This week was a bit of a big deal in our world. You see, yesterday marked the last day of Canadian Down Syndrome Awareness Week! Each year, from November 1st to 7th we help educate our friends and family about Down syndrome and celebrate the accomplishments and lives of individuals with Down syndrome. This year, Ella and I were privileged to be able to do a presentation for her class. It was particularly significant this year because Ella was able to share her new book with her friends, some of who played a big role in helping promote the project and raise money for the publication process. You can watch the promotional video below:
How This is Ella came to be
Like most parents, I was very nervous about my daughter’s transition into kindergarten. I wasn’t worried, however, about Ella’s reaction to her new environment. Ella is extremely charismatic, fun-loving and very friendly. I was confident that she would settle in with no problem – she loved school, she loved being with her friends and she loved learning. I knew all of this from her preschool experience. No, I was worried about the reaction of the administration, the teachers and the other students. You see, the idea of “disability” is a social construct. It is a stigma that we have placed on people of historical difference or deviation from what we, as society, consider normal. Often times that deviation or difference or the unknown in general, can be scary or, to a lesser degree, it can spark curiosity, especially when a child has not grown up with diversity – cultural, neurological or socio-economical. Even our son, who was with Ella from the day she was born would sometimes ask questions such as, “when do you think Ella will speak properly?” or “Ella resembles Bea” (another little friend of ours who has Trisomy 21). We knew that going into school, he would not be the only child to take note of Ella’s differences. That being said, we also knew then and continue to believe that Ella is more the same than different. She wants to be accepted and included just like any child and just because she has trouble saying some words, it doesn’t mean that she can’t be a good friend.
To help her peers understand this, I wrote a book entitled, This is Ella. It pointed out some of the things that make Ella different but mostly things about Ella that the children could relate to such as riding a bike, or counting to ten or being silly. The book was a big hit! The children loved it and the teacher loved it.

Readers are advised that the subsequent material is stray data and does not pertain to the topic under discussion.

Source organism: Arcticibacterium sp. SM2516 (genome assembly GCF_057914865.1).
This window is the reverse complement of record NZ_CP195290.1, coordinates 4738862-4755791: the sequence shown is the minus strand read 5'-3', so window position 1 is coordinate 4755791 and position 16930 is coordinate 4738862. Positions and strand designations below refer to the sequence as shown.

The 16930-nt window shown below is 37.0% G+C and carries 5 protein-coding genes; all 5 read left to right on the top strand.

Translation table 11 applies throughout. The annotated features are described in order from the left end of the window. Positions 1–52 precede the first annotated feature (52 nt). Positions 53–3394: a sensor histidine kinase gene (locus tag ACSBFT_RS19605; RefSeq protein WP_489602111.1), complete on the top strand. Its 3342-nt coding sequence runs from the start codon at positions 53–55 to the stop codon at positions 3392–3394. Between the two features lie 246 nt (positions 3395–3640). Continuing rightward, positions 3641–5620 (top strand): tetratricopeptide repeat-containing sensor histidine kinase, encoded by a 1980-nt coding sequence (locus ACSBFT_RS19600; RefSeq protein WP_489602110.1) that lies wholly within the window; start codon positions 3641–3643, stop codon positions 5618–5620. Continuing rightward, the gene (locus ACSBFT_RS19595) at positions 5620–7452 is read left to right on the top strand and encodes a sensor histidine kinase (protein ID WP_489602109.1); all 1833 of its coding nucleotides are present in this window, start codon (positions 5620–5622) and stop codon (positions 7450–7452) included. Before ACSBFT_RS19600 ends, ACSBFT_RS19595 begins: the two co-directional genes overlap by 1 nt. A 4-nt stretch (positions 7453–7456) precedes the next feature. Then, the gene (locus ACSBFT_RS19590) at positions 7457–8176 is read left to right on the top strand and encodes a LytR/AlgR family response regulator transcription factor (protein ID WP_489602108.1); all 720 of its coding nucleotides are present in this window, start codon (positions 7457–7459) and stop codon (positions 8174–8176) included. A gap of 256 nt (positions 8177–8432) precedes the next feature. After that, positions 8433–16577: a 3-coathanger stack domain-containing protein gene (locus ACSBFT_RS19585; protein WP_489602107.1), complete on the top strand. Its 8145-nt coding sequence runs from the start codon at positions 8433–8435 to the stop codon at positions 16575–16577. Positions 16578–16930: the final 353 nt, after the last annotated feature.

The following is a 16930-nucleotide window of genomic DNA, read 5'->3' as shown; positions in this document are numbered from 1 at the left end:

This is Ella teaches readers that diversity is a beautiful aspect of the world that we live in. Some of us have blue eyes and some of us have brown eyes. Some of us have to practice sitting still while some of us have to practice playing the piano. Some children are good at reading, while others are better at math, or art or playing soccer. We all have different strengths. Each one of us represents a different colour in a beautiful collage and we all have something unique and meaningful to contribute to our communities because community is as much about giving as it is about receiving.
Over the years, many parents of children with Down syndrome who were approaching the school years asked our Down syndrome community about how to educate teachers, parents and classmates about their child’s diagnosis. This is Ella was often referred to and I have had the privilege of sharing it many times over. For this reason, I decided it was finally time to make the book accessible for all. I am more than thrilled to be able to share Ella, and her vivacious spirit, with the world. You can purchase the book here.
OR come purchase a copy in person on November 26th at the Strathcona Chapters. Ella and I will be there doing story time at 12:15pm and signing books afterwards.